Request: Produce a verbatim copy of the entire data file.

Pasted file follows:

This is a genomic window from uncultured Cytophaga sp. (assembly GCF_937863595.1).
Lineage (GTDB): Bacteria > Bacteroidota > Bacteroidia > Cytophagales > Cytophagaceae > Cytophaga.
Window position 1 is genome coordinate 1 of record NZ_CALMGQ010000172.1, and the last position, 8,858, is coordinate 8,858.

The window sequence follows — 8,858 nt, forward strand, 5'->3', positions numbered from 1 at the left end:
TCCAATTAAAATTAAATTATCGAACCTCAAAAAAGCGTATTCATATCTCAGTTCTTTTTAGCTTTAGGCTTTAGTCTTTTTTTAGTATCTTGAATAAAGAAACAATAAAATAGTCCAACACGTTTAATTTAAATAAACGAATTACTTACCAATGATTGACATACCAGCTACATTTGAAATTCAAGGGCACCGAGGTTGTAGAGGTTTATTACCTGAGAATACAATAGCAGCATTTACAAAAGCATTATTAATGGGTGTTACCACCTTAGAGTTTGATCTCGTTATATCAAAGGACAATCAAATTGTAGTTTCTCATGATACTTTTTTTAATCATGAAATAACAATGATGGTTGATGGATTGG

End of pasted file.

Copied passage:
This is a genomic window from uncultured Cytophaga sp. (assembly GCF_937863595.1).
Lineage (GTDB): Bacteria > Bacteroidota > Bacteroidia > Cytophagales > Cytophagaceae > Cytophaga.
Window position 1 is genome coordinate 1 of record NZ_CALMGQ010000172.1, and the last position, 8,858, is coordinate 8,858.

The window sequence follows — 8,858 nt, forward strand, 5'->3', positions numbered from 1 at the left end:
TCCAATTAAAATTAAATTATCGAACCTCAAAAAAGCGTATTCATATCTCAGTTCTTTTTAGCTTTAGGCTTTAGTCTTTTTTTAGTATCTTGAATAAAGAAACAATAAAATAGTCCAACACGTTTAATTTAAATAAACGAATTACTTACCAATGATTGACATACCAGCTACATTTGAAATTCAAGGGCACCGAGGTTGTAGAGGTTTATTACCTGAGAATACAATAGCAGCATTTACAAAAGCATTATTAATGGGTGTTACCACCTTAGAGTTTGATCTCGTTATATCAAAGGACAATCAAATTGTAGTTTCTCATGATACTTTTTTTAATCATGAAATAACAATGATGGTTGATGGATTGG